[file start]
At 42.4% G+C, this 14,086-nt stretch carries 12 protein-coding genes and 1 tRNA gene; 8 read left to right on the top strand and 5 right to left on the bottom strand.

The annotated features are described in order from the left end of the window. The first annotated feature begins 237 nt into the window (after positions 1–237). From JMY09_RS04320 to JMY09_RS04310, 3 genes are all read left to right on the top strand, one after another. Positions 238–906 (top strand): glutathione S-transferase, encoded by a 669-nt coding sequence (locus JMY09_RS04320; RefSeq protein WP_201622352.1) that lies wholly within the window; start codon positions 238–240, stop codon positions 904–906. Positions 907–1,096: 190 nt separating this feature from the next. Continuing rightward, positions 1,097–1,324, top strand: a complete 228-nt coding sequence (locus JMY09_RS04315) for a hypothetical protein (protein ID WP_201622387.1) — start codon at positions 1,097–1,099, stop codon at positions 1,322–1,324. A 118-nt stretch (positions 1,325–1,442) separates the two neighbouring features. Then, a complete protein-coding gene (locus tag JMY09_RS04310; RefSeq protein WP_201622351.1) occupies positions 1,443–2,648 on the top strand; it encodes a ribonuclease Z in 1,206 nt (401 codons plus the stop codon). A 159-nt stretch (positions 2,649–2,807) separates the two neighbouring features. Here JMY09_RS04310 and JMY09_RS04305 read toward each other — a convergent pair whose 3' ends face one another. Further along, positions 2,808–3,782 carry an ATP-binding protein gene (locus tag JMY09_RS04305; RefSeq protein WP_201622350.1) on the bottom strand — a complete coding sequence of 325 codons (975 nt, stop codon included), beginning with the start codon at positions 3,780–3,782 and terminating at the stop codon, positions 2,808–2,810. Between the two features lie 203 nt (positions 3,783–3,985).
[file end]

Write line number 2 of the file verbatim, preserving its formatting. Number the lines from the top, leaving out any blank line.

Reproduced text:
The annotated features are described in order from the left end of the window. The first annotated feature begins 237 nt into the window (after positions 1–237). From JMY09_RS04320 to JMY09_RS04310, 3 genes are all read left to right on the top strand, one after another. Positions 238–906 (top strand): glutathione S-transferase, encoded by a 669-nt coding sequence (locus JMY09_RS04320; RefSeq protein WP_201622352.1) that lies wholly within the window; start codon positions 238–240, stop codon positions 904–906. Positions 907–1,096: 190 nt separating this feature from the next. Continuing rightward, positions 1,097–1,324, top strand: a complete 228-nt coding sequence (locus JMY09_RS04315) for a hypothetical protein (protein ID WP_201622387.1) — start codon at positions 1,097–1,099, stop codon at positions 1,322–1,324. A 118-nt stretch (positions 1,325–1,442) separates the two neighbouring features. Then, a complete protein-coding gene (locus tag JMY09_RS04310; RefSeq protein WP_201622351.1) occupies positions 1,443–2,648 on the top strand; it encodes a ribonuclease Z in 1,206 nt (401 codons plus the stop codon). A 159-nt stretch (positions 2,649–2,807) separates the two neighbouring features. Here JMY09_RS04310 and JMY09_RS04305 read toward each other — a convergent pair whose 3' ends face one another. Further along, positions 2,808–3,782 carry an ATP-binding protein gene (locus tag JMY09_RS04305; RefSeq protein WP_201622350.1) on the bottom strand — a complete coding sequence of 325 codons (975 nt, stop codon included), beginning with the start codon at positions 3,780–3,782 and terminating at the stop codon, positions 2,808–2,810. Between the two features lie 203 nt (positions 3,783–3,985).